Previously, Chris interviewed Yrmis and Bobby from Mission Heirloom on his podcast, and the topic of glutamate in our food was briefly discussed. Since then, we have had several questions from our patients about potential health concerns regarding glutamate, so I decided to take a closer look to see what role dietary glutamate plays in our health.
What Is Glutamate and Why Is It so Important?
Glutamic acid is an amino acid found in abundance in both plant and animal protein. It is considered a non-essential amino acid, meaning that our bodies are able to generate glutamic acid even without ingesting it through food sources. (Yes, glutamic acid is just that important that we cannot risk being without.)
Is There a Link between ADHD, Autism, Migraines, and Glutamate?
Glutamate is essentially the same compound as glutamic acid and is the most common form of glutamic acid in our bodies. Glutamate is not only beneficial, but essential for life. It is the most abundant neurotransmitter in the brain. (Neurotransmitters are chemical messengers that nerve cells use to communicate.)
Glutamate thus activates—or excites—cells in the brain in order to communicate messages, and is particularly important in the growth and development of the brain, learning, and memory. Because of the way glutamate sends these messages, by “exciting” the cells, it is called an excitatory neurotransmitter. You can think of glutamate as a stimulant. And as anyone who’s had too much coffee can tell you, too much of a stimulant is not a good thing.
What’s the Difference between Bound and Free Glutamate?
It’s important to note the distinction between bound and free glutamate since any potential health concerns are associated with the free form of glutamate. Bound glutamate refers to glutamate in a whole, unmodified protein source and is therefore generally digested and absorbed slowly. Free glutamate, by contrast, is no longer bound to other amino acids, and may therefore be absorbed much more rapidly, causing spikes in the concentration of glutamate in the blood. Free glutamate is found in natural food sources, with particularly high sources listed at the end of this article. But of more concern is the abundance of free glutamate in nearly all processed and packaged foods, also described in more detail below.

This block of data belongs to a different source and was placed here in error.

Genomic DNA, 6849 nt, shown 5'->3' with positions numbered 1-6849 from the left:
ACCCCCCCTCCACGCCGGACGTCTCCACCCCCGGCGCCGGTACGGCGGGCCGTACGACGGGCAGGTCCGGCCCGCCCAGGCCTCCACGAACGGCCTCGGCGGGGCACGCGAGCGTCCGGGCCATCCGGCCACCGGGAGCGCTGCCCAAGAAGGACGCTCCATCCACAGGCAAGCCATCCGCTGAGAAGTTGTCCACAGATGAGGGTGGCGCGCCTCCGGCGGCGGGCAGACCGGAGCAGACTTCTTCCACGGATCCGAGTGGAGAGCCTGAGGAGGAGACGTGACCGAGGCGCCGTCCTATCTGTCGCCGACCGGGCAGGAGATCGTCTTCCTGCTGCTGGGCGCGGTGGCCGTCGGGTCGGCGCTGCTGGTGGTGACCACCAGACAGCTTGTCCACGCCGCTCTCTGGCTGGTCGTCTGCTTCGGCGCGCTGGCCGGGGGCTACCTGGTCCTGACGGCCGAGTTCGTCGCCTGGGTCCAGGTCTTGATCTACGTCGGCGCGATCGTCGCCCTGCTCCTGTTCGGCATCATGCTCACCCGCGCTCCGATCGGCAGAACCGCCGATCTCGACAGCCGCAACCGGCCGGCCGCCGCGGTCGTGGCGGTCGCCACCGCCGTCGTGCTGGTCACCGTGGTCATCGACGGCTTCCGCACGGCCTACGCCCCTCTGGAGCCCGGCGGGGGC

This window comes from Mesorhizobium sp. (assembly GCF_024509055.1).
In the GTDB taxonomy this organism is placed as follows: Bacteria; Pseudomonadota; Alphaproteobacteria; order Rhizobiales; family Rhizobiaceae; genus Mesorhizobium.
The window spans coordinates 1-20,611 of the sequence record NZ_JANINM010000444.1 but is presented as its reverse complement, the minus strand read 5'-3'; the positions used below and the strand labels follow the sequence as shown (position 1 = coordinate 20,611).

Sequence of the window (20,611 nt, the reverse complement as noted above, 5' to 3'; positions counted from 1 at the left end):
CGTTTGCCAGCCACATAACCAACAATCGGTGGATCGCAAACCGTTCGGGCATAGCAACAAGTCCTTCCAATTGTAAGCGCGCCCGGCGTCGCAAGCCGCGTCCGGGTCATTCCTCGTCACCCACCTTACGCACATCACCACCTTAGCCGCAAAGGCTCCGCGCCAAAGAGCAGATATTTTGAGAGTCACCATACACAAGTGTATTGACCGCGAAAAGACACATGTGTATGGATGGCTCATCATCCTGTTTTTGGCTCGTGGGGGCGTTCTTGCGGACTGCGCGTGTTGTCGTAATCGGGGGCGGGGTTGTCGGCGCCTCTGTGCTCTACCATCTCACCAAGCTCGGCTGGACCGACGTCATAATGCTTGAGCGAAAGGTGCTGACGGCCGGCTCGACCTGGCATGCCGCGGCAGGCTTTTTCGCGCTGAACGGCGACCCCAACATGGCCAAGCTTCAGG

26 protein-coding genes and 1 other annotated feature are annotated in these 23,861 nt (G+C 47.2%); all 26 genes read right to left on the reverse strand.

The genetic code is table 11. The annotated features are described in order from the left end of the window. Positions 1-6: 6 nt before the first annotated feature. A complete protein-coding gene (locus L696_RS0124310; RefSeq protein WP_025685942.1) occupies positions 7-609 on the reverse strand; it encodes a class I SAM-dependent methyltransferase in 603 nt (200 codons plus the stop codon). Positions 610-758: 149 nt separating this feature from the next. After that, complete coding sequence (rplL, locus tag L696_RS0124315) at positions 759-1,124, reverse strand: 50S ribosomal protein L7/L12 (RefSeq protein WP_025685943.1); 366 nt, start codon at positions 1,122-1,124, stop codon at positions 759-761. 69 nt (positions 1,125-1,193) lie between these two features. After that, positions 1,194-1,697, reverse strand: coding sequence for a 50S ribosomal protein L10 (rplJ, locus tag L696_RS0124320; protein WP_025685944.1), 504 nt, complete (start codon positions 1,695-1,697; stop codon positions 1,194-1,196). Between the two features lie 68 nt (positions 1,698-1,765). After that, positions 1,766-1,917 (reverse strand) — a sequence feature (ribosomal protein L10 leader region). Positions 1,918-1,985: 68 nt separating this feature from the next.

All Glutamates Are Not Created Equal
MSG, or monosodium glutamate, is a synthetic chemical that is added to manufactured and processed foods to make them more palatable. This form of free glutamate is present in almost all processed foods and is valued by manufacturers for imparting a pleasing, savory taste. Though MSG contains glutamic acid, due to the manufacturing process it is also almost always accompanied by unwanted by-products or contaminants. Searching the scientific literature regarding the health effects of MSG indicates controversy over the potential of MSG to cause various adverse reactions—from headaches and migraines to endocrine disruption. However, careful attention to the source of funding from these studies often reveals that many confirming the safety of MSG are in fact supported by food manufacturers. The Truth in Labeling Campaign has extensively studied the role of MSG and found that some people are clearly sensitive, with the most common sensitivity likely being intolerance to one or more of the contaminants produced through the manufacturing process (1).
Even those of us without an identifiable reaction to MSG should aim to avoid this additive due to the lack of reliable safety data.
So let’s get back to natural glutamate…
How Does Glutamate Affect the Brain?
In particular, abnormal concentrations of glutamate are associated with migraines (7, 8, 9), and hypersensitivity to glutamate is proposed in several other diseases, including Huntington’s Disease (10) and autism (11). Genes that predispose patients to glutamate sensitivity are being investigated.
An imbalance in glutamate and GABA (another neurotransmitter that counters the effects of glutamate) is increasingly implicated in many conditions involving the brain. This imbalance likely disrupts the brain’s ability to efficiently process information, and gradually leads to lasting injury to the brain.
Can lowering dietary glutamate help treat autism and ADHD?
Because of this genetic sensitivity to glutamate seen in children with autism spectrum disorder and ADHD, some clinicians recommend lowering glutamate intake in the diet (12). Decreasing glutamate intake intuitively seems like a potentially effective approach to decreasing the amount of glutamate exposure to our brain. However, this strategy is not as straightforward when we consider the role of the blood-brain barrier (BBB).
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How the blood-brain barrier protects your brain